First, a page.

CPSC Issued Recalls Over Burn Hazards. The Consumer Product Safety Commission (CPSC) has issued two releases announcing recalls over products that pose burn hazards.
Approximately 1,700 DiNotte Lighting Lithium-Ion Batteries used with bicycle lights have been recalled by DiNotte Lighting due to a burn hazard. AA Portable Power Corporation of Richmond, California is the manufacturer and DiNotte Lighting, of Hampton, New Hampshire is the distributor of the DiNotte Lighting Lithium-Ion Batteries that contain a loose wiring connection and improper venting, which can cause the battery to overheat, posing a burn hazard to consumers. The DiNotte Lighting Lithium-Ion Batteries were manufactured in the United States and China, are packaged with nylon bags, and are used with DiNotte 5W Li-Ion bicycle lights and DiNotte 3 LED police lights; the DiNotte logo is printed on the battery cable connector. The DiNotte Lighting Lithium-Ion Batteries retailed for $200-$400 and were sold at bicycle and recreation stores nationwide and over the Internet from February 2006 through March 2007. The CPSC is advising consumers to immediately stop using the battery and contact DiNotte Lighting to receive a free replacement battery. DiNotte Lighting can be reached at (866) 822-7694 between 8 a.m. and 6 p.m. ET Monday through Friday, at the firm’s Website at www.dinottelighting.com, by email at email@example.com.
More battery-related cases:
General Electric Recall Wall Oven
In the second release, the CPSC announced that General Electric is recalling about 244,000 GE®, GE Profile™, Monogram®, and Kenmore® Wall Ovens, all manufactured by GE Consumer & Industrial, of Louisville, Kentucky. The ovens are being recalled because the extreme heat used in the self-clean cycle can escape if the wall oven door is removed and incorrectly re-attached by the installer or the consumer, which can pose a fire and burn hazard to consumers. GE is aware of 28 incidents of minor property damage in which adjacent kitchen cabinets have been damaged.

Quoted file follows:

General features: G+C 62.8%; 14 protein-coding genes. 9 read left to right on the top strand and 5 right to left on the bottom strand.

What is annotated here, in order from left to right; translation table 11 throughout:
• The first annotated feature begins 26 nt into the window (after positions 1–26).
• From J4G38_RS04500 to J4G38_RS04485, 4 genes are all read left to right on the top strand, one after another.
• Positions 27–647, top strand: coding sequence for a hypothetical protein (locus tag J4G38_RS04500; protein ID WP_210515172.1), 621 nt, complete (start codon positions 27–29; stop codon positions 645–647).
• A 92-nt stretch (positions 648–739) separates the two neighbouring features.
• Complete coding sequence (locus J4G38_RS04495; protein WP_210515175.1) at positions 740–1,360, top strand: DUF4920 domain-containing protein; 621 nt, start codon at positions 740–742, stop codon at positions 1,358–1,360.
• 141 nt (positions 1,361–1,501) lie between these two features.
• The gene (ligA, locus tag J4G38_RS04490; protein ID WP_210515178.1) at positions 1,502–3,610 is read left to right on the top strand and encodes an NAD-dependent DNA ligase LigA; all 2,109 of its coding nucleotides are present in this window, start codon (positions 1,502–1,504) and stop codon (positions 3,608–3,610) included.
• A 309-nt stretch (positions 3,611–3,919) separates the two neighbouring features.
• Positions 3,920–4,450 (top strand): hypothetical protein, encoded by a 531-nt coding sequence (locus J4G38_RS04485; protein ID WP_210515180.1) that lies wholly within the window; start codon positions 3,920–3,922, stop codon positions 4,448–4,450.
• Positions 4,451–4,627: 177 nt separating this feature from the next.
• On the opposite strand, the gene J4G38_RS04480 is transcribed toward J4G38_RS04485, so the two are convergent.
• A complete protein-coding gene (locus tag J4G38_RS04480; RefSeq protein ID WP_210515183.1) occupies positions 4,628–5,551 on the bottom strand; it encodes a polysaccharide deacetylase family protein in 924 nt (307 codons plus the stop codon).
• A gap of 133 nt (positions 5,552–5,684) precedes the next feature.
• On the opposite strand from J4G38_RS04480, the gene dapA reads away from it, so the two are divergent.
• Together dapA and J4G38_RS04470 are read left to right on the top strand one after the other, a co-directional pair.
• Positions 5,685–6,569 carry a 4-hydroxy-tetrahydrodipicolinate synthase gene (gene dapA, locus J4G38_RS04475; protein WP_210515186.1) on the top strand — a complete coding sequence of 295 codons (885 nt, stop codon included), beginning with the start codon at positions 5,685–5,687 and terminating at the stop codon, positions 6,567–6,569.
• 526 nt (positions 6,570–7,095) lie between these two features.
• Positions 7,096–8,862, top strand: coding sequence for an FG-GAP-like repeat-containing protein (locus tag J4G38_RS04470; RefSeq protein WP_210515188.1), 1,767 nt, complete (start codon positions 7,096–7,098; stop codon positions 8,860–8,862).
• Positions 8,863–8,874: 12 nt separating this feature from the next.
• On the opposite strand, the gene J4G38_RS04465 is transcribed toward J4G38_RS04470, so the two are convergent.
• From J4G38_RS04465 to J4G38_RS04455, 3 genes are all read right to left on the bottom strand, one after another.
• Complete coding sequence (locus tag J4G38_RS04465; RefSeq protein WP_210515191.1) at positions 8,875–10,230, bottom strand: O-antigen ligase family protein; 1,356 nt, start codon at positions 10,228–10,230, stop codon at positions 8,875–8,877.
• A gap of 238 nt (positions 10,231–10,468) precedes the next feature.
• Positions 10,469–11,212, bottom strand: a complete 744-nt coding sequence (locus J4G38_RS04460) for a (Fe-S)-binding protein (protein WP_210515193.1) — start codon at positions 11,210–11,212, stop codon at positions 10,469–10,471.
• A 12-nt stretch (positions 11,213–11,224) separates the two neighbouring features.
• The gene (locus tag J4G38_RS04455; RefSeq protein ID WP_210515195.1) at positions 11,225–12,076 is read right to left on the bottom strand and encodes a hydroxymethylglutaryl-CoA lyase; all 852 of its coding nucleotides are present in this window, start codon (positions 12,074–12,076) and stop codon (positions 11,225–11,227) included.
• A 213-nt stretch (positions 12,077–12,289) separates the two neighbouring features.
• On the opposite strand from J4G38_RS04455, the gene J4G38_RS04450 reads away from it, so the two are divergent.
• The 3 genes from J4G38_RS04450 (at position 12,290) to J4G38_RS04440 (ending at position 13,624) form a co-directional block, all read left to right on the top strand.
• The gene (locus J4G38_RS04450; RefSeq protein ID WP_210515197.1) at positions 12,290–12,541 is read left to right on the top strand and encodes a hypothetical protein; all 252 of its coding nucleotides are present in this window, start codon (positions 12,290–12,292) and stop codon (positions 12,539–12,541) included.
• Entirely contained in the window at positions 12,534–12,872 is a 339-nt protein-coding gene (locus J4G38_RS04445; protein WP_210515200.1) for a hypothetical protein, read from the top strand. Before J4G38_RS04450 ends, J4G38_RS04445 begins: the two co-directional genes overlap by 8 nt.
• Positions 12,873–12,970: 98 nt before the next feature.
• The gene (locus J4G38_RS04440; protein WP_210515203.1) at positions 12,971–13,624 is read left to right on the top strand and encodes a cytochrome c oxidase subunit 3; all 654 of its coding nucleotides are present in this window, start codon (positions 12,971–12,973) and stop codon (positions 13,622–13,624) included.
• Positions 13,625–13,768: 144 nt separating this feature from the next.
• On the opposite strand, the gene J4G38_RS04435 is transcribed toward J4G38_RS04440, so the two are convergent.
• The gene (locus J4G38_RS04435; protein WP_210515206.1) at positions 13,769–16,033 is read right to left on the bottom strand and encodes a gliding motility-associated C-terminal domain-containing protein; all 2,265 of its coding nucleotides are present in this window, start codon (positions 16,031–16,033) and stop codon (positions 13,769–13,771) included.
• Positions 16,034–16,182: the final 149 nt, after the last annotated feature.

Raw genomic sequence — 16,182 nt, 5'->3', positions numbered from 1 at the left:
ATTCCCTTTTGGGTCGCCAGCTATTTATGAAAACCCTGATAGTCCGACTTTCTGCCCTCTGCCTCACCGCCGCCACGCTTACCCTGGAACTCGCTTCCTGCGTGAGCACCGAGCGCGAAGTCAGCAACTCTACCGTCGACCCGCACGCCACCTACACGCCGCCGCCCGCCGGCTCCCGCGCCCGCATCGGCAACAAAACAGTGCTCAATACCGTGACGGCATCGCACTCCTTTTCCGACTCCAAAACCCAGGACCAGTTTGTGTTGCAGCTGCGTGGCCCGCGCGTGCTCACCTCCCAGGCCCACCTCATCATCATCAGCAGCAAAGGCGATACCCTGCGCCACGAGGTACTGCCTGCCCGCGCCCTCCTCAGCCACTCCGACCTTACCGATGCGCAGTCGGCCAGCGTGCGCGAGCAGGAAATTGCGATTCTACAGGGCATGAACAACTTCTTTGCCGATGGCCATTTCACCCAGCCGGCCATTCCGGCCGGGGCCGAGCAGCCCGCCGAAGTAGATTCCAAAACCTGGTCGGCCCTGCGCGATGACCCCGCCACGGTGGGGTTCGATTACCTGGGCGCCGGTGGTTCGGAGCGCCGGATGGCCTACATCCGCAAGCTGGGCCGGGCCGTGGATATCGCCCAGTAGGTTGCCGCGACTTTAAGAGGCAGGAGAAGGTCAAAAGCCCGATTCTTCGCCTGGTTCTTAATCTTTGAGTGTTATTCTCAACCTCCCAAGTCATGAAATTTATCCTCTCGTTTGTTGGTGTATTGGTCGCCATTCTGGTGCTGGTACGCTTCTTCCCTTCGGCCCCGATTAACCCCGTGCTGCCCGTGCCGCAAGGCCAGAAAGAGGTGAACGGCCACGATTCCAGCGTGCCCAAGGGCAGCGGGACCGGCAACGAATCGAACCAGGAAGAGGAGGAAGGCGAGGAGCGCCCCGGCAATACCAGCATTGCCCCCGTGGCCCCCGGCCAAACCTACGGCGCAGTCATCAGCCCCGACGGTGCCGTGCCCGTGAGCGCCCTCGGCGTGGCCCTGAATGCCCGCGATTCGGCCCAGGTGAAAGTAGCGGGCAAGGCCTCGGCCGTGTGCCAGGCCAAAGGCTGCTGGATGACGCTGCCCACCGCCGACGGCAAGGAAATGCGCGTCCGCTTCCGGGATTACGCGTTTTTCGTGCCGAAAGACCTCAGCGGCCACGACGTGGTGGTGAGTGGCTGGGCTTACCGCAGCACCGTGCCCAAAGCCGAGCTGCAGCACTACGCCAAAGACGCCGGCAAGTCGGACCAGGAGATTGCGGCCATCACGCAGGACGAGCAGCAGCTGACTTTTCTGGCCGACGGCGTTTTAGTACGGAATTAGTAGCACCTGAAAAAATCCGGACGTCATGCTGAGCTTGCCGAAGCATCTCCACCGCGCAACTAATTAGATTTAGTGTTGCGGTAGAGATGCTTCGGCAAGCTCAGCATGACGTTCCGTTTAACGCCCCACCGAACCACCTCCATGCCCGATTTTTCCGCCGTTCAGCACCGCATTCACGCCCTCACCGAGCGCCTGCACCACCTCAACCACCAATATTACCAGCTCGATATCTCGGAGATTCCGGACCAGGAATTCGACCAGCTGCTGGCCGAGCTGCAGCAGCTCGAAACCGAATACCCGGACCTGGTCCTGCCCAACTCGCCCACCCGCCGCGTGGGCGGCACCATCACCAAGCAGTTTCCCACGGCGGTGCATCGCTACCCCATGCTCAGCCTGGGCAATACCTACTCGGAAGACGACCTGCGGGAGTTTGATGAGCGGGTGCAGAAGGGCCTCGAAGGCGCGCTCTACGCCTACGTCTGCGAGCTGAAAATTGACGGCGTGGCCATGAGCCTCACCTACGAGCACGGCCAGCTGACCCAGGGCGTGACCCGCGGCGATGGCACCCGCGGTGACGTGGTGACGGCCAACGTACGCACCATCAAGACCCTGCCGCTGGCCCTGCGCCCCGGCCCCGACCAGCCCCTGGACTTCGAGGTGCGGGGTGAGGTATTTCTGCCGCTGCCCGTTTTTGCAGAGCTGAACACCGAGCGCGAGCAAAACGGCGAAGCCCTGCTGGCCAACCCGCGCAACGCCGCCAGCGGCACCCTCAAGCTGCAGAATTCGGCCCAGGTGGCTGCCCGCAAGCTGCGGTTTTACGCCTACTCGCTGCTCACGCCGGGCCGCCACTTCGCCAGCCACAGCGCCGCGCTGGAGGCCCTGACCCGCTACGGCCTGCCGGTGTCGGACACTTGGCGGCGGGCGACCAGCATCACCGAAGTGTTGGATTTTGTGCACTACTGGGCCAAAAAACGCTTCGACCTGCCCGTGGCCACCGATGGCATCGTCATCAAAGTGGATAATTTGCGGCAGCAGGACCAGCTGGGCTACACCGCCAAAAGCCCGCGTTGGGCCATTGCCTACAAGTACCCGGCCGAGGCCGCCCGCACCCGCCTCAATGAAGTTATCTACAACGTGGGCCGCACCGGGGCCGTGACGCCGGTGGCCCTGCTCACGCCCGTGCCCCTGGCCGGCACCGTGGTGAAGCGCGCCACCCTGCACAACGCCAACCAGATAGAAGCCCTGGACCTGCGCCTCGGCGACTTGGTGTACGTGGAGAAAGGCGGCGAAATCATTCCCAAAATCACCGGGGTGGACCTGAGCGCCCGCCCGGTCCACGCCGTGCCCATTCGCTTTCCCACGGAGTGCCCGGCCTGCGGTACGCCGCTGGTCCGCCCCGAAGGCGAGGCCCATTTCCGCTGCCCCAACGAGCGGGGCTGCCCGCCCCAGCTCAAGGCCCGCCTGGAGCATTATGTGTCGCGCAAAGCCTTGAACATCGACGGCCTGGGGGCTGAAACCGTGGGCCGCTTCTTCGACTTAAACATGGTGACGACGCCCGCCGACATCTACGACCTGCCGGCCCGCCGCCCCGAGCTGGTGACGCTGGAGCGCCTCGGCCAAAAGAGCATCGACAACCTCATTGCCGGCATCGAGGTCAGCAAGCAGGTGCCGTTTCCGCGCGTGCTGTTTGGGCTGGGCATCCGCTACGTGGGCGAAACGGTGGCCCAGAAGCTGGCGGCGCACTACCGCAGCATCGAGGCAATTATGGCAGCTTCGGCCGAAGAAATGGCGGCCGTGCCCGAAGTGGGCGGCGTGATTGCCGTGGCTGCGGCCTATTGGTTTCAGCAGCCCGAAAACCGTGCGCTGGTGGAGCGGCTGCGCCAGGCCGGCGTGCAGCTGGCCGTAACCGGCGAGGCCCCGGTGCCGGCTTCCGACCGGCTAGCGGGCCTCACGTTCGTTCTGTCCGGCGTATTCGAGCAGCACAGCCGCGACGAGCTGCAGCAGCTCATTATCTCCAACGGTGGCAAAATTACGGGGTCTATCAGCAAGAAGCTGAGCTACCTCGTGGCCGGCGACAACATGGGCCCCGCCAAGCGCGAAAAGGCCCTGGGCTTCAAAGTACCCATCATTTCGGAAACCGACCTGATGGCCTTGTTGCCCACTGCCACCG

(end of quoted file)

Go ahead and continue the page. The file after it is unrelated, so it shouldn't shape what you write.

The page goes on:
The recalled ovens were sold for between $900 and $3,600 at home builders and appliance stores nationwide from October 2002 through December 2004. The CPSC is advising consumers to immediately inspect the oven to ensure the appliances do not have an incorrectly re-attached wall oven door, which does not open into the flat position. If the wall oven door is incorrectly re-attached, consumers should not use the self-clean cycle and should call GE for a free repair. In the meantime, consumers can continue to use normal baking or broiling function in the oven until the oven is repaired. The wall ovens, which were all manufactured in the United States, were sold in white, black, bisque, and stainless steel. The recalled ovens’ model and serial numbers, listed below, are located inside the oven on the left interior wall. In the case of microwave combination ovens, the serial number can be found on the microwave’s left interior wall:
- GE/Profile model numbers JCT915, JT912, JT915, JT952, JT955, JT965, JT980 (lower oven only), JTP20, JTP25, JTP28, JTP48, JTP50, and JTP86 and Monogram model numbers ZET3058, ZET938, and ZET958. The serial numbers for these models begin with TD, VD, ZD, AF, DF, FF, GF, HF, LF, MF, RF, SF, TF, VF, and ZF.
- Kenmore—all model numbers begin with 911—and then follow with 4771, 4775, 4781, 4904, 4905, 4923 (lower oven only); serial numbers begin with 2T, 2V, 2Z, 3A, 3D, 3F, 3G, 3H, 3L, 3M, 3R, 3S, 3T, 3V, and 3Z
GE can be reached toll-free at (888) 569-1588 between 8 a.m. and 8 p.m. Monday through Friday, and between 9 a.m. and 3 p.m. Saturday ET or at its Website at www.GEAppliances.com.